The CPIR is pleased to connect you with sources of information for helping your child with his or her behavior at home.
Having a child with challenging behavior can affect the entire family, and family members often find the need for more information and guidance in this difficult area. The resources listed below are intended to connect families with resources and support. The list isn’t intended to be exhaustive of the behavior resources available, but it will certainly get you started and lead you to yet more information and resources.
Using Positive Methods for Change at Home
How might you address your child’s challenging behavior?
You’ll find this reader-friendly site is well organized. It has facts about all aspects involved in working with children who have challenging behavior. Links to information on assessment and special education are provided.
Yet more on teaching children to manage their own behavior.
What Works briefs from the Center on the Social and Emotional Foundations for Early Learning summarize effective practices for supporting children’s social-emotional development and preventing challenging behaviors. This 4-pager describes practical strategies for helping children learn to manage their own behavior and provides references to more information.
Alternatives to spanking.
Based on research, experts offer productive and concrete alternatives to spanking that parents can implement after little kids have misbehaved.
Reinforcing small changes in behavior.
Written by a psychologist who works extensively with children and teens with AD/HD and explosive and defiant behaviors, this article talks about how children and adolescents learn, about misbehavior, and small steps that parents can use to help their child toward better behavior.
Get behavior in shape at home.
How do you create a Positive Behavioral Support system in your home? This Web site gives easy-to-implement suggestions. Learn the reasoning behind different techniques and how to use them to achieve your behavior goals. Specific examples include: eating dinner, asking for things while grocery shopping, and budgeting to teach children the value of money.
Your parent-friendly guide to functional assessment and support.
This 21-page guide describes what a functional assessment is, and what it can do to help your child. You can use this information to help your child at home, and also work with school staff to put a plan into place at school.
Top 7 behavior management tips.
Many behaviors can be minimized by controlling your response to them. With these tips, you can decrease behavior problems using redirection. The goal of redirection is to teach the student to monitor and correct his own behavior.
Managing bad behavior at home.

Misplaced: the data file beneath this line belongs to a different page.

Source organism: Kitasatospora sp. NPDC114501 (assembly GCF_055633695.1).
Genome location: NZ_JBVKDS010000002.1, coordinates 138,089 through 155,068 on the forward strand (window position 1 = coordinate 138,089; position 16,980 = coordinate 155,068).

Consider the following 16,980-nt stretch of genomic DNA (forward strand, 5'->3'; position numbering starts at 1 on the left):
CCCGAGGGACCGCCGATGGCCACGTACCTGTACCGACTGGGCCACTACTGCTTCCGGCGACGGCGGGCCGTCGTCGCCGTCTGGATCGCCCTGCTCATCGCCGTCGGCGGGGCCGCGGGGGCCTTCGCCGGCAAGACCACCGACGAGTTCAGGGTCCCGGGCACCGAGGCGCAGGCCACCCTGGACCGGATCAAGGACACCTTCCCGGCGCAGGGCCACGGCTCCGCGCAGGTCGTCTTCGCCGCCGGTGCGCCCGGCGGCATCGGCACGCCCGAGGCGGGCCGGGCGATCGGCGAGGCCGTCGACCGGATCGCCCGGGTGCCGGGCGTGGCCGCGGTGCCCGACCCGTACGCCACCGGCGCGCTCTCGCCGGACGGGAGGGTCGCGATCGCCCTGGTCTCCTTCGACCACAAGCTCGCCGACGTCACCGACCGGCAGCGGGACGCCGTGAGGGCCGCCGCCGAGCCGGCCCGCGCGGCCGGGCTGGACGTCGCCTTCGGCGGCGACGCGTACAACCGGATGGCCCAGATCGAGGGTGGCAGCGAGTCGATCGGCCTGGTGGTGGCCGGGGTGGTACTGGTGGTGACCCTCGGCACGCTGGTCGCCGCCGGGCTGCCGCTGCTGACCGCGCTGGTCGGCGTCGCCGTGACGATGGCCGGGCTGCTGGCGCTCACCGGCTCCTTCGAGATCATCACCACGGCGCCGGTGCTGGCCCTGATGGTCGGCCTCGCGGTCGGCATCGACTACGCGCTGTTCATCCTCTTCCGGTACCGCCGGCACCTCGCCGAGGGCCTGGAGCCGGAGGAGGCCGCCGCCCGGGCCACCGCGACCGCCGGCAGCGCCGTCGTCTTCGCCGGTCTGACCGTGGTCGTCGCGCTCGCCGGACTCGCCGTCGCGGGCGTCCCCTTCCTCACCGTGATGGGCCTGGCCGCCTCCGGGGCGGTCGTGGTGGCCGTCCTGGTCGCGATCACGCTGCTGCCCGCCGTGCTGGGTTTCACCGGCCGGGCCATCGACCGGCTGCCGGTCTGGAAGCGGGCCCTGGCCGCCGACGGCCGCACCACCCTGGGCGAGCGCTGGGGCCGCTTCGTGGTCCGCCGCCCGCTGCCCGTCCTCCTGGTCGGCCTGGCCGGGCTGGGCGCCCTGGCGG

This article takes a look at the question of “why kids are horrors at home.”
What is a functional behavioral assessment? Overview for parents.
A 3-page brief for parents on functional behavioral assessment.
Improving Family Life
How to get help for your child.
Having trouble getting what your child needs? This reader-friendly site offers communication tips to use when seeking help. You’ll learn techniques for keeping things in perspective, focusing on the problem at hand, and what info you should be prepared to provide when you are asking for help. Plus, you can print out a handy checklist to help keep track of the information you gather.
How to get help for yourself.
The link below will lead you to a group of parents who are raising challenging children. They invite you in and offer their site as a “soft place to land for the battle-weary parent.”
Fact sheets! Get your fact sheets here!
This site is a fact sheet treasure chest. You’ll find information on an wide range of topics such as anxiety disorders, bullying, ADHD, and autism.
Mental health fact sheets.
This web site has dozens of fact sheets on various issues, including ADHD, depression, conduct disorders, oppositional defiance disorder, and violent behavior. These up-to-date, well-written pubs are available in English, español, Deutsch, Français, Polish, and Icelandic.
About temperament and its effect on behavior.
Let Great Schools introduce you to nine temperament traits: activity level, sensitivity, regularity, approach/withdrawal, adaptability, mood, intensity, persistence, and distractibility. Find out to pinpoint your child’s traits and how they can affect behavior.
Working with your child’s temperament.
Get ideas on helping children in ways that match their natural tendencies. This site offers suggestions for managing extreme behaviors. Click on the link to the Parent to Parent message board to read tips from other parents.
Would you like to visit another page in this Behavior Suite?
If so, here are quick-jump links for your convenience: